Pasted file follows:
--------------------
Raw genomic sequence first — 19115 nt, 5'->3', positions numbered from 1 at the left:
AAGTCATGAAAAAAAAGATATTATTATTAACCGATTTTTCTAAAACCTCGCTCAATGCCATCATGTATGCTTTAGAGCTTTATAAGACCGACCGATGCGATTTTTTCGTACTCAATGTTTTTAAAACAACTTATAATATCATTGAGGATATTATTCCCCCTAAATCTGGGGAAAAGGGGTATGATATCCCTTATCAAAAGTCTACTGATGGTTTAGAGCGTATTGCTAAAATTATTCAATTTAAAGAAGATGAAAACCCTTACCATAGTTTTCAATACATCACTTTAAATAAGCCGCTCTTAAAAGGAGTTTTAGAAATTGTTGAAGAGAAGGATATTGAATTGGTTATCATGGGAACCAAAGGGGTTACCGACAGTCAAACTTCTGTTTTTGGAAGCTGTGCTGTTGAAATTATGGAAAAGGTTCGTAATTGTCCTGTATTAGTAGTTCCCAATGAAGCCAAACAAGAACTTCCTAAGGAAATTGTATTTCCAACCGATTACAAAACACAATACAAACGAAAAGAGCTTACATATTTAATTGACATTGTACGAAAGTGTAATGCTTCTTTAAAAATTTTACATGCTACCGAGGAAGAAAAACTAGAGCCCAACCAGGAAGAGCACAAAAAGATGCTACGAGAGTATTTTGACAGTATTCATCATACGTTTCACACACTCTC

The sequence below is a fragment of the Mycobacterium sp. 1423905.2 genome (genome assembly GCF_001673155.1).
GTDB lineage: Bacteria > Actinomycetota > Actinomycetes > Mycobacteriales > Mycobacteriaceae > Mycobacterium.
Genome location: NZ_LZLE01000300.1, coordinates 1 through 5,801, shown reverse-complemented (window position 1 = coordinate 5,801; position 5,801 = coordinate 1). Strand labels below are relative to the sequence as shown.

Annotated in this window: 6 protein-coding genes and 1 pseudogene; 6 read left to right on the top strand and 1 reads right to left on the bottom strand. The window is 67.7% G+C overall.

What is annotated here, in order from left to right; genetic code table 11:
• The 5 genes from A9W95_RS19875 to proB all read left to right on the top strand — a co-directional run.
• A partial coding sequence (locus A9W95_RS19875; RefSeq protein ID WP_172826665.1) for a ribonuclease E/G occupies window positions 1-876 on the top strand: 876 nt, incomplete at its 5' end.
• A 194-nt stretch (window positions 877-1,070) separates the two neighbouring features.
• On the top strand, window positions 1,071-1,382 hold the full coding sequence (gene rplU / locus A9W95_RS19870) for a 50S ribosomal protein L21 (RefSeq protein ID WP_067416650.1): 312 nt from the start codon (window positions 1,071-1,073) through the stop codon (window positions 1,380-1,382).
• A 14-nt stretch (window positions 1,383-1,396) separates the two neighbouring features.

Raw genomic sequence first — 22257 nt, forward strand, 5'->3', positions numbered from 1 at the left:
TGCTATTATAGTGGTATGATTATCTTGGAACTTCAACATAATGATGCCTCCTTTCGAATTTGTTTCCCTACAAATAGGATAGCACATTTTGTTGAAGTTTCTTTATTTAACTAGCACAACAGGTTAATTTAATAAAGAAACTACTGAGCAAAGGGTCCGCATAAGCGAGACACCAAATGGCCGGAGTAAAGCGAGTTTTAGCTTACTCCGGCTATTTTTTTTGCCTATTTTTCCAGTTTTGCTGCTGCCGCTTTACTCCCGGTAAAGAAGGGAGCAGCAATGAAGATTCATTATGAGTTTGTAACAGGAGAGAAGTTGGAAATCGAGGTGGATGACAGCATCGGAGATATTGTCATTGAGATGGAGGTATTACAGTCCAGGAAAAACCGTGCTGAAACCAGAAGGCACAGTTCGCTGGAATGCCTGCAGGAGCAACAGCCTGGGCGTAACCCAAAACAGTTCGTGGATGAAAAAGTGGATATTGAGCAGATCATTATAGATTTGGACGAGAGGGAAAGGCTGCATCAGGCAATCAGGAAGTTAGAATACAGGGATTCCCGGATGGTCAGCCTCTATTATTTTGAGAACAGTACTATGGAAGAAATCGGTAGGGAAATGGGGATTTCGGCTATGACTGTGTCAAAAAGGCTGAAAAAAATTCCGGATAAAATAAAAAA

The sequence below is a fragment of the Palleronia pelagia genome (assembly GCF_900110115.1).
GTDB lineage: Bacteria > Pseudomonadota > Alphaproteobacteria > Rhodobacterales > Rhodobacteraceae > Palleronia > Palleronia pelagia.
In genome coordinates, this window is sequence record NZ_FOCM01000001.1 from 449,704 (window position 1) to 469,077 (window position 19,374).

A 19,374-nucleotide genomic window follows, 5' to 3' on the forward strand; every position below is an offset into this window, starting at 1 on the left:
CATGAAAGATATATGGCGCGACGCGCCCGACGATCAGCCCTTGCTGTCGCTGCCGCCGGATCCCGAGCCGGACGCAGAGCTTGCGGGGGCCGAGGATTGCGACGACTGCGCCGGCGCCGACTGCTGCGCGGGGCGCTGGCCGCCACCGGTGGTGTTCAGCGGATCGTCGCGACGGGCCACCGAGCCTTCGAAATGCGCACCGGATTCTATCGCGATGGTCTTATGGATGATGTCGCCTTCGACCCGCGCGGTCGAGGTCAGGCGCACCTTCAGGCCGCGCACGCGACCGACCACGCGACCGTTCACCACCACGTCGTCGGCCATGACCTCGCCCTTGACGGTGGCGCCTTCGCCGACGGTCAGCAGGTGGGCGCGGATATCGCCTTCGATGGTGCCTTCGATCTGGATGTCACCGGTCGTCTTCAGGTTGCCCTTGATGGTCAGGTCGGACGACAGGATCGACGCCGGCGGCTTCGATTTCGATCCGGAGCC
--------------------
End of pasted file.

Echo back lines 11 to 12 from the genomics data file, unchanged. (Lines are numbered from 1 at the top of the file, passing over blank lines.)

• On the top strand, window positions 1,071-1,382 hold the full coding sequence (gene rplU / locus A9W95_RS19870) for a 50S ribosomal protein L21 (RefSeq protein ID WP_067416650.1): 312 nt from the start codon (window positions 1,071-1,073) through the stop codon (window positions 1,380-1,382).
• A 14-nt stretch (window positions 1,383-1,396) separates the two neighbouring features.